A complete tutorial on how to strip furniture with oven cleaner. A step-by-step process including a bleaching process at the end.
Do you ever see a piece of furniture in a thrift store and envision what it could look like if you gave it some TLC?
I saw this beauty in a store and walked away from it. I just took a picture. It was large, but I loved it. Honestly, I thought, If I call my hubby to come to pick up another piece of junk, he may divorce me, lol. I also knew it would require a lot of work and wasn’t sure I was up to the manual labor I would have to put in.
The back panel pieces were all numbered, so I knew it would come apart, but I also knew it would take a lot of elbow grease to get it to where I wanted it to be.
About a week went by, and I went through my pictures and showed them to my husband. He said, ” I can’t believe you passed that up.” I laughed. He said, ” I will go back and get it for you.” I told him, you can try, but I doubt it will be there. It was well priced.
Can you already tell where this story is going? He came home, and behold it was in the back of his truck.
The closer I looked, the more nervous I became. Honestly, it was going to take a miracle to fix this. I did not realize it wasn’t in as good of shape as I had remembered.
All of the pieces had to be taken apart to transport them. There are a total of 19 articles, it looked like a pile of junk wood, but I could not tell my husband that hehe.
We took it out of the truck one piece at a time, and as I said, I was questioning my judgment, LOL.
The wood is knotty pine, it would not be my first choice, but I was committed and ready to tackle this piece and see if I could pull off a miracle.
Now the hard work begins. I first decided to tackle this in parts, starting with the bottom piece.
Because there was not a lot of varnish on this piece, it was straightforward to strip with an Easy-off oven cleaner. I will say that I found the blue can, which is fume-free, to work a bit better than the yellow can. Spray a heavy coat of the Easy-Off on and let it sit for approx. Fifteen minutes before scrubbing with water.
I then used a silver scrubby brush that I purchased at the Dollar Tree to rub off the stain. Next, dip the sponge in a bucket of water to rinse.
Once you have scrubbed all of the stain off, you can rinse the piece with the hose as long as the part is solid wood. Next, let the part sit in the sun to dry.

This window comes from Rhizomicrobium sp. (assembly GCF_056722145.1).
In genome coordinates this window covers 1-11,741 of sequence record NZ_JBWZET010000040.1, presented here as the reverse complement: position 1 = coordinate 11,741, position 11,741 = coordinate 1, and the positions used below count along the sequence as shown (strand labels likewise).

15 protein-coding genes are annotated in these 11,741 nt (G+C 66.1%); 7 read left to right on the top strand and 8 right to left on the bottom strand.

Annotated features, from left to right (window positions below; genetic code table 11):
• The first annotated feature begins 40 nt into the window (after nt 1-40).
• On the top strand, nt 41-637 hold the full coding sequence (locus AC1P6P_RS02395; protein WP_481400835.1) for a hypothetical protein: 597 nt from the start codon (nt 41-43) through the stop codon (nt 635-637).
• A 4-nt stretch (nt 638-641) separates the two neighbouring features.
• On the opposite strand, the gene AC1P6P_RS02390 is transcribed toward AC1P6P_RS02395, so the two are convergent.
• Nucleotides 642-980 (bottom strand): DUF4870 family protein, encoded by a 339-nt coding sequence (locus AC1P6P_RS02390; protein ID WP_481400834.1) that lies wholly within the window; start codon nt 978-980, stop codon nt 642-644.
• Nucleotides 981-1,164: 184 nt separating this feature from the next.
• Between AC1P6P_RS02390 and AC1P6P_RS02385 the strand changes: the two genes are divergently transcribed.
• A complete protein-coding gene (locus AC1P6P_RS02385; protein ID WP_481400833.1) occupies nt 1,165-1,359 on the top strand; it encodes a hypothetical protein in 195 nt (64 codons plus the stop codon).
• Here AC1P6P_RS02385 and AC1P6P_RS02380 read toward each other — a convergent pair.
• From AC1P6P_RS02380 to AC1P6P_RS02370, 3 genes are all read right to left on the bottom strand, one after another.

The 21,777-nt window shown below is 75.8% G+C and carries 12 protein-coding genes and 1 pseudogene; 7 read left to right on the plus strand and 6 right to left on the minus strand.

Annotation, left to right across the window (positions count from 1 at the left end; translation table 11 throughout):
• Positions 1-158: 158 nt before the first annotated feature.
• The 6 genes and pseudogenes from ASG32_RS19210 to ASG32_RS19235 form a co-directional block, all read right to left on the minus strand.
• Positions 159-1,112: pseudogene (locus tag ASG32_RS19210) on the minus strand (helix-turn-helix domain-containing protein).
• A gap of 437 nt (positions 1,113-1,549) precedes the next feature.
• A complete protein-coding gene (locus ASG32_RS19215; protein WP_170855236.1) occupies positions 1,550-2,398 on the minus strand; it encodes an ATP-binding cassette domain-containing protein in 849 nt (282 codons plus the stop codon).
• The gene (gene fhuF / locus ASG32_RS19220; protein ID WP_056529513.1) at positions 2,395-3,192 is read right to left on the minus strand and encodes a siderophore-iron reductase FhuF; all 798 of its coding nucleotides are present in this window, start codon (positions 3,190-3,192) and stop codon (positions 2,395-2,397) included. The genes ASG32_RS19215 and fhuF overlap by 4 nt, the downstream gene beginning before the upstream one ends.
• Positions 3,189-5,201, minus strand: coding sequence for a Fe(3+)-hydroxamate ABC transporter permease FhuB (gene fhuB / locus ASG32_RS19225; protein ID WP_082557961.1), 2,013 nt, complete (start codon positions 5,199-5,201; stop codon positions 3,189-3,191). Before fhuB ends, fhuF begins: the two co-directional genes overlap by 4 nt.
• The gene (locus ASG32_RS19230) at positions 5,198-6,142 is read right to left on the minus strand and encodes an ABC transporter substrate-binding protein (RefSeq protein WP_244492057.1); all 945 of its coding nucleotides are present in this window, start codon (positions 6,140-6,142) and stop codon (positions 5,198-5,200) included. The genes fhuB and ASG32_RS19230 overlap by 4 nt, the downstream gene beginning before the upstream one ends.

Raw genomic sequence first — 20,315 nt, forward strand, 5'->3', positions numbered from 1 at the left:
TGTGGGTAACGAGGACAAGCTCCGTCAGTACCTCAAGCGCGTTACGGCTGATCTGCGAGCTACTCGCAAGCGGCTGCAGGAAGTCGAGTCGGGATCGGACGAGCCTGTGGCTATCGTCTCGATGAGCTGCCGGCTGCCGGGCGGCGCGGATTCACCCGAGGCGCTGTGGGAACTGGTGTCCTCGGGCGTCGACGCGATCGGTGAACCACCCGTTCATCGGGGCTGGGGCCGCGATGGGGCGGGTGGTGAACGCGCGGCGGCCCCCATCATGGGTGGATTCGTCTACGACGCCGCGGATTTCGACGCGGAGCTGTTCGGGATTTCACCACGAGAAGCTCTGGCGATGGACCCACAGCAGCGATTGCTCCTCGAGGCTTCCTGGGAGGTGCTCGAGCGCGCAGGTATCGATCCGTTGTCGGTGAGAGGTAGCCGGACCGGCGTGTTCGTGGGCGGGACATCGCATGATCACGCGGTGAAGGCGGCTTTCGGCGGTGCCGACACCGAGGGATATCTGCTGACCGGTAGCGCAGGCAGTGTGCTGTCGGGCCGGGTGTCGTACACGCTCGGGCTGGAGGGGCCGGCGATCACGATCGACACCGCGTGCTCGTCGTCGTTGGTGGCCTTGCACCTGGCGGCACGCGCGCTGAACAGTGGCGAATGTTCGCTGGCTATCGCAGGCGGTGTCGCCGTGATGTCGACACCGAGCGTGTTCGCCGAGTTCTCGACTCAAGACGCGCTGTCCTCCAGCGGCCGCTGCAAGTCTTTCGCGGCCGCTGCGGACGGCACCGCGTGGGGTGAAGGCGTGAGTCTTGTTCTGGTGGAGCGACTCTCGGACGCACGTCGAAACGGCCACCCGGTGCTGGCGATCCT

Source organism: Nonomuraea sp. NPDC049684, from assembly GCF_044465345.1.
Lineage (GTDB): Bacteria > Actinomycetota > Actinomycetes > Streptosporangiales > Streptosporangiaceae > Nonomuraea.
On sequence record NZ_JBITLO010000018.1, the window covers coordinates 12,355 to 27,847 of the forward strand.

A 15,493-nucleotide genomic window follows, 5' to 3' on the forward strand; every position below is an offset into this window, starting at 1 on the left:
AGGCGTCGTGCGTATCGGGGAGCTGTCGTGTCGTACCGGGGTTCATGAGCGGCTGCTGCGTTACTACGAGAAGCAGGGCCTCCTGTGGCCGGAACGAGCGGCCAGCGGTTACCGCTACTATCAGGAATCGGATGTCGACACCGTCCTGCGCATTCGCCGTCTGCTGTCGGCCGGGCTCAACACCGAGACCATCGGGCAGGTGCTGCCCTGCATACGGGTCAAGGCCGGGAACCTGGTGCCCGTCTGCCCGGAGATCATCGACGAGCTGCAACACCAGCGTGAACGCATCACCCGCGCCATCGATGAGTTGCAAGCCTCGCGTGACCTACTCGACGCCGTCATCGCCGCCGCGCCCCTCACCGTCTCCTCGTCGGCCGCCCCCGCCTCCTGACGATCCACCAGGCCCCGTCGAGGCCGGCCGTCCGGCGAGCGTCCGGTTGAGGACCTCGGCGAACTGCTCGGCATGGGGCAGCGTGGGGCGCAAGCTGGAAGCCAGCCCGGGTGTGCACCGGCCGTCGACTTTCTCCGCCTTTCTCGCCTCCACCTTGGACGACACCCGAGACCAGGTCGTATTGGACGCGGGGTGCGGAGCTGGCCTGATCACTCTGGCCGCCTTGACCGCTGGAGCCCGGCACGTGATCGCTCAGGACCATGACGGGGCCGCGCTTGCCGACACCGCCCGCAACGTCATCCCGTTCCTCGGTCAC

The yellow color was throwing me off slightly, so bleaching was the following process. I used a 50/50 mixture of water and regular bleach. I sprayed each piece five times, allowing it to dry in between coats.
Now it was time to sand and get a nice smooth finish. Again, I soaked the hardware in a mixture of vinegar, soap and water overnight, and it cleaned up very nicely.
We had to do some shuffle around in the house to find just the right spot. Then, finally, it was time to give up the piano to my son as nobody at home played it anymore.
Now, this piece has landed in our family room, and I love it.
I have filled it with part of my white ironstone collection, and a few other vintage treasures that I love. Many of the pieces are from my mother and grandmother.
If you love ironstone as I do, you may like these pieces.
I also adore old vintage clocks. No need for them to work; I love their looks.
Some dried hydrangeas from the garden tie in perfectly for the look I was trying to accomplish.
And a few of my other favorite items I enjoy decorating my home with.
Lastly, I added a few remote-control puck lights to give some added light in the evening.
Tell me, what do you think? Would you give this a try? Or have you already tried it? I would love to know, so please share with me in the comments, or you are always welcome to email me at firstname.lastname@example.org
If you love upcycled projects as I do, be sure to look at my post sharing 9 upcycled projects from all of my talented blogging friends.